A drizzle of rain set in during the hour leading up to Park Rapids Area High School’s 122nd annual graduation on Sunday.

It wasn’t going to change anything. Designed as a drive-in ceremony with families parking two vehicles deep around the school’s bus loop to promote social distancing, the event was billed as “rain or shine.” The handful of people seated on the grass had umbrellas to shelter under.

However, the rain was kind enough to stop just in time for commencement to commence. The weather continued to play tricks, though. Gusts of wind often relieved graduates of their stoles, caps and honor braids as they walked forward across the grass to collect their diploma covers.

Most graduates simply walked up when their name was called by class president Kamree Carlson, picked up their cover, paused to have their photo taken by art teacher Michael Hartung, and walked back to their car. A few acted out their excitement, running or prancing forward or whooping into a GoPro camera once they reached the dais.

It was a unique graduation experience in the school’s history, coming after 2018’s more typical ceremony in the high school gym and 2019’s on the football field.

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Pre-recorded band and choir selections were played over the public address system. Microphones were replaced between speakers. There were no handshakes with the principal or the superintendent. There were only two public hugs – between school board members Stephanie Carlson and Sherry Safratowich and their live-in seniors, Kamree and Kaden.

Also unusual about the Class of 2020 was its six co-valedictorians: Paige Johnson, Noel Skadberg, Sydney Koppelman, Jada Renneberg, Kaelan Emerson and Kamree Carlson.

“I think it’s safe to say that this year has been one to remember,” Johnson said in her welcoming remarks. “From breaking the record of the longest-ever senior skip day to finally having the spring break we’ve always wanted, this year has been quite the journey.”

Johnson closed her speech by calling for “two honks from everybody to get this party started,” setting the pattern for a solemn celebration punctuated by moments of rowdy noise.

Skadberg reminded the class of their shared experiences rising through the grades of the Park Rapids school system, such as playing foursquare in middle school, spending money at the circus on light-up toys and inflatables and taking a lot of field trips to Itasca State Park.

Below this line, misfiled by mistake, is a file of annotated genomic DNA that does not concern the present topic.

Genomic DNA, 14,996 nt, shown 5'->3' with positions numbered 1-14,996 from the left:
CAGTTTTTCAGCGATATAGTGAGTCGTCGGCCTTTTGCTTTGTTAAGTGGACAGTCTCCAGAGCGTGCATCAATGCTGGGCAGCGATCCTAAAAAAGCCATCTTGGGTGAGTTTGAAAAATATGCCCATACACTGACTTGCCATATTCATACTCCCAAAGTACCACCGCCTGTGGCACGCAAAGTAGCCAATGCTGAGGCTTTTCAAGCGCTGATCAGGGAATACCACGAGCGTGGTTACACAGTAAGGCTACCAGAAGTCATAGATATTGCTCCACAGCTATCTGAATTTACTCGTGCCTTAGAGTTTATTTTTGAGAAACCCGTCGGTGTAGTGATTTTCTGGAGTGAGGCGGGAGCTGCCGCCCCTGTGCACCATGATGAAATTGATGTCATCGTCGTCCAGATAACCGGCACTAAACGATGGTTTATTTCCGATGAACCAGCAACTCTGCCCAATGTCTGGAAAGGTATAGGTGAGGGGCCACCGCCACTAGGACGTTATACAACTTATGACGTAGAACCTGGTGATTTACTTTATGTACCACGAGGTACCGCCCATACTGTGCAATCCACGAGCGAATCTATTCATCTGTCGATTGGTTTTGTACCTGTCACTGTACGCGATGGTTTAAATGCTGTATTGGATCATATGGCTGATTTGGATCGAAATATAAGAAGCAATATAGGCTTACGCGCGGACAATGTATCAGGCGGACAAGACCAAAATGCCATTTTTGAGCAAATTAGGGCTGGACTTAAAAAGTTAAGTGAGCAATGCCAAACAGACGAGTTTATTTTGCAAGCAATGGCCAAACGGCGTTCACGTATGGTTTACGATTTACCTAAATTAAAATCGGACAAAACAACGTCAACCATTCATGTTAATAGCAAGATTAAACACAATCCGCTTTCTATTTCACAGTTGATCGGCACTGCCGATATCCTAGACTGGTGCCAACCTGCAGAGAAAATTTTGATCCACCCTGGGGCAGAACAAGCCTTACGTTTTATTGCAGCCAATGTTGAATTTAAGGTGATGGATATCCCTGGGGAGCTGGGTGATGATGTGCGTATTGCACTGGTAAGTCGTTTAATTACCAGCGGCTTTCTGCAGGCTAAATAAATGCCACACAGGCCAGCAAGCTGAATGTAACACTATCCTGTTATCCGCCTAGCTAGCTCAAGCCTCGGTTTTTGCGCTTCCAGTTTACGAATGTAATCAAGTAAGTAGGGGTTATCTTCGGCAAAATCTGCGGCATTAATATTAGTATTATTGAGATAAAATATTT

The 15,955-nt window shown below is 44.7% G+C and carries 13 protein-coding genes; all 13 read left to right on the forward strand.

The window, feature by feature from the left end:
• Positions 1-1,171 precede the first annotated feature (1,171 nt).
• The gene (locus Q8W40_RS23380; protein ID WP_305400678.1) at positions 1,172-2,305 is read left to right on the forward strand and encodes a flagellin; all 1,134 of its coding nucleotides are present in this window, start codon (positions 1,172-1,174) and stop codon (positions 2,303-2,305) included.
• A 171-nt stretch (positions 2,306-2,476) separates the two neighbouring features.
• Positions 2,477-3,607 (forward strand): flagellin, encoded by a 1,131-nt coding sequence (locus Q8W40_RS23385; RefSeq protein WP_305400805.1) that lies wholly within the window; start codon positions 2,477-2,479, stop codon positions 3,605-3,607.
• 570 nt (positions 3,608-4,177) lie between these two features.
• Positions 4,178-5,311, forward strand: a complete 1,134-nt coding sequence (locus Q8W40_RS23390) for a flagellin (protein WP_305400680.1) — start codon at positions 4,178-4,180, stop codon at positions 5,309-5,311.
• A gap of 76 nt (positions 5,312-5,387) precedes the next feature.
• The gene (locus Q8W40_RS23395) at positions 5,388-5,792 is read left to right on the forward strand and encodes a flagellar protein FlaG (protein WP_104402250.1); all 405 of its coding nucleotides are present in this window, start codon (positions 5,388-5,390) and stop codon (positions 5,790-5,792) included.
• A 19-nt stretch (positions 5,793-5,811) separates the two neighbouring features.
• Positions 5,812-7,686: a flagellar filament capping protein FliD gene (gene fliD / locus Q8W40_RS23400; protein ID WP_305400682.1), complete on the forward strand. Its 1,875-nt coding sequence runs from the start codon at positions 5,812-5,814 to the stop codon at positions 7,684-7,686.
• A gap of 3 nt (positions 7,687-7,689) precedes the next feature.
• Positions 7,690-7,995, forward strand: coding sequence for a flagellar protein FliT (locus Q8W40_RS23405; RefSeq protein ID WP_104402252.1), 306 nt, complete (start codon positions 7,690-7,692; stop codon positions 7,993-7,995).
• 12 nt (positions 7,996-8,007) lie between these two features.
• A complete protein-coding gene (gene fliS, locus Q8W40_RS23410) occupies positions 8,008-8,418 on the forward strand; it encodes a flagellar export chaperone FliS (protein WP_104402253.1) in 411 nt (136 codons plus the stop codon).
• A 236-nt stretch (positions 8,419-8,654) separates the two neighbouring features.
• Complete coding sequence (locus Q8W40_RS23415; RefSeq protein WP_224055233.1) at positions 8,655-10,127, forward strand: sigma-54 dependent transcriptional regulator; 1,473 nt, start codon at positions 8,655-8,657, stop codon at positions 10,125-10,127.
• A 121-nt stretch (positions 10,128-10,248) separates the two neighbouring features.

Regarding their 12th grade experience, she said, “Even though we didn’t finish our year how we thought we would, we’ll still remember it forever.”

Noting that nobody expected this school year to go the way it did, Koppelman advised against taking “normal” for granted. “The world is weird, and it will probably just get weirder,” she said. “Things won’t always go as planned, and that’s OK. The plan doesn’t matter as much as the people you’re planning it with.”

Koppelman talked about meeting with classmates on Zoom, saying. “We did this because we need each other to really take part in school. … High school isn’t just an amalgamation of assignments and quizzes. It’s not just a requirement we fulfill so we can get a job or go to school for a few more years. It’s the people we do it with that really make it matter.”

Renneberg reminded her classmates that their parents were right: time really does fly by. “I think we can all agree, it feels like just yesterday we were walking into that school, thinking that today would never come,” she said. “For me, that’s reason enough to remember to live each day to the fullest.”

Renneberg advised younger classes, “Don’t wait until your senior to realize these are some of the best years of your life. Don’t wait until your senior year to realize that drama’s pointless and stereotypes do not define a person. … Don’t wait to realize that you are in this all together, and that you have a lot more in common than you think.”

Emerson told his classmates that they can overcome any challenge set before them.

“Hardships are a part of life,” he said. “It’s a question of how you face them and how you grow from them,” including how you handle change. “What matters is adapting and learning from it.”

He went on to say, “If I’ve learned one thing from the past couple of months, it’s this: Through difficulty and hardship and change comes strength. And man, is this a difficult and changing and hard year. But you know what? We did it. We’re here. We are the class of 2020. Yeah, the ones who graduated in the bus loop in the rain in the middle of a global pandemic. Who’s going to stop us now?”

In her closing remarks, Carlson urged her classmates to be kind and to know that they are loved – above all, by God.

“As a class that has experienced a great deal of adversity, we have an overwhelming amount of potential to go out and be leaders in this world,” she said.